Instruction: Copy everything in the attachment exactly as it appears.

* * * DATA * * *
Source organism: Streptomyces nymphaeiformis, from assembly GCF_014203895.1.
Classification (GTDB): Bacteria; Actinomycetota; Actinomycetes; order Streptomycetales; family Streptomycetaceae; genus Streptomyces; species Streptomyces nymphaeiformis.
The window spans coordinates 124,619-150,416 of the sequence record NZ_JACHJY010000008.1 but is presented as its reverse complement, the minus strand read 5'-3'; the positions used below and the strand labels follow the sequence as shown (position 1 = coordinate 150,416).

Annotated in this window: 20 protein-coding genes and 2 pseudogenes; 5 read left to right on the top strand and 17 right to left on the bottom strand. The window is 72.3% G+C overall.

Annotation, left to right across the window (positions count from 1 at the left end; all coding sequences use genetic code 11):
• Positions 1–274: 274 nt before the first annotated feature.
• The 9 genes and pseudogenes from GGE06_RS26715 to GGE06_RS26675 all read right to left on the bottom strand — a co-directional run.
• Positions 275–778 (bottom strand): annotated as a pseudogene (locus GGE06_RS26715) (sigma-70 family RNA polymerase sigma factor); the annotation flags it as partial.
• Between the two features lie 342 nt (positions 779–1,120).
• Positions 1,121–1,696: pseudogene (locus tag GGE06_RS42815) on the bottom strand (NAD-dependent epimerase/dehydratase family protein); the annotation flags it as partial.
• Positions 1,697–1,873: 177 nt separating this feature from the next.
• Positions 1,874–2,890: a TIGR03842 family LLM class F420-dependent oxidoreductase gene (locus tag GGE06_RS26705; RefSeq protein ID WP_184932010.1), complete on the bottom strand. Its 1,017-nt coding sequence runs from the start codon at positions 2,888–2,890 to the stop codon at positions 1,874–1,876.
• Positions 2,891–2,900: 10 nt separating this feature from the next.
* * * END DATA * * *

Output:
Source organism: Streptomyces nymphaeiformis, from assembly GCF_014203895.1.
Classification (GTDB): Bacteria; Actinomycetota; Actinomycetes; order Streptomycetales; family Streptomycetaceae; genus Streptomyces; species Streptomyces nymphaeiformis.
The window spans coordinates 124,619-150,416 of the sequence record NZ_JACHJY010000008.1 but is presented as its reverse complement, the minus strand read 5'-3'; the positions used below and the strand labels follow the sequence as shown (position 1 = coordinate 150,416).

Annotated in this window: 20 protein-coding genes and 2 pseudogenes; 5 read left to right on the top strand and 17 right to left on the bottom strand. The window is 72.3% G+C overall.

Annotation, left to right across the window (positions count from 1 at the left end; all coding sequences use genetic code 11):
• Positions 1–274: 274 nt before the first annotated feature.
• The 9 genes and pseudogenes from GGE06_RS26715 to GGE06_RS26675 all read right to left on the bottom strand — a co-directional run.
• Positions 275–778 (bottom strand): annotated as a pseudogene (locus GGE06_RS26715) (sigma-70 family RNA polymerase sigma factor); the annotation flags it as partial.
• Between the two features lie 342 nt (positions 779–1,120).
• Positions 1,121–1,696: pseudogene (locus tag GGE06_RS42815) on the bottom strand (NAD-dependent epimerase/dehydratase family protein); the annotation flags it as partial.
• Positions 1,697–1,873: 177 nt separating this feature from the next.
• Positions 1,874–2,890: a TIGR03842 family LLM class F420-dependent oxidoreductase gene (locus tag GGE06_RS26705; RefSeq protein ID WP_184932010.1), complete on the bottom strand. Its 1,017-nt coding sequence runs from the start codon at positions 2,888–2,890 to the stop codon at positions 1,874–1,876.
• Positions 2,891–2,900: 10 nt separating this feature from the next.